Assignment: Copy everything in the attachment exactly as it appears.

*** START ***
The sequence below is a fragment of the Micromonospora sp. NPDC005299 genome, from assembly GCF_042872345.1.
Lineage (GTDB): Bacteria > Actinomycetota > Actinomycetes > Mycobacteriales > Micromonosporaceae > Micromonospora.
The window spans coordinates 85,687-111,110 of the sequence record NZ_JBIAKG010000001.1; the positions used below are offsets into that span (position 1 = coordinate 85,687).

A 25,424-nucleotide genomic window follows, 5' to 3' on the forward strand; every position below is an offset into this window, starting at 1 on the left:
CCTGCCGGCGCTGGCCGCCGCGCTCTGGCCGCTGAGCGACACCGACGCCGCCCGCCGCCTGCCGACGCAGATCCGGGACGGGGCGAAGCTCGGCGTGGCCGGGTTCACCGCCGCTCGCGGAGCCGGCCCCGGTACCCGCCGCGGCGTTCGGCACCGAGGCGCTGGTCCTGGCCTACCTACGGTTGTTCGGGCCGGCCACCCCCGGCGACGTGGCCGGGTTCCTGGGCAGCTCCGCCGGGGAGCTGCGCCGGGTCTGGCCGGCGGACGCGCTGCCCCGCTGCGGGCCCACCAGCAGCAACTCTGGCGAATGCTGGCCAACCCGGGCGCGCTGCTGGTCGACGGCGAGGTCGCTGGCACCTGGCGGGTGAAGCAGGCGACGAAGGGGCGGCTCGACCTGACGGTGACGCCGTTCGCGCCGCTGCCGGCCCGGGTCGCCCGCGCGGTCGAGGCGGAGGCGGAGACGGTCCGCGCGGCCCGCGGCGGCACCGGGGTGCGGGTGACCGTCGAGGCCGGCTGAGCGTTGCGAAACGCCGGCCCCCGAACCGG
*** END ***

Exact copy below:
The sequence below is a fragment of the Micromonospora sp. NPDC005299 genome, from assembly GCF_042872345.1.
Lineage (GTDB): Bacteria > Actinomycetota > Actinomycetes > Mycobacteriales > Micromonosporaceae > Micromonospora.
The window spans coordinates 85,687-111,110 of the sequence record NZ_JBIAKG010000001.1; the positions used below are offsets into that span (position 1 = coordinate 85,687).

A 25,424-nucleotide genomic window follows, 5' to 3' on the forward strand; every position below is an offset into this window, starting at 1 on the left:
CCTGCCGGCGCTGGCCGCCGCGCTCTGGCCGCTGAGCGACACCGACGCCGCCCGCCGCCTGCCGACGCAGATCCGGGACGGGGCGAAGCTCGGCGTGGCCGGGTTCACCGCCGCTCGCGGAGCCGGCCCCGGTACCCGCCGCGGCGTTCGGCACCGAGGCGCTGGTCCTGGCCTACCTACGGTTGTTCGGGCCGGCCACCCCCGGCGACGTGGCCGGGTTCCTGGGCAGCTCCGCCGGGGAGCTGCGCCGGGTCTGGCCGGCGGACGCGCTGCCCCGCTGCGGGCCCACCAGCAGCAACTCTGGCGAATGCTGGCCAACCCGGGCGCGCTGCTGGTCGACGGCGAGGTCGCTGGCACCTGGCGGGTGAAGCAGGCGACGAAGGGGCGGCTCGACCTGACGGTGACGCCGTTCGCGCCGCTGCCGGCCCGGGTCGCCCGCGCGGTCGAGGCGGAGGCGGAGACGGTCCGCGCGGCCCGCGGCGGCACCGGGGTGCGGGTGACCGTCGAGGCCGGCTGAGCGTTGCGAAACGCCGGCCCCCGAACCGG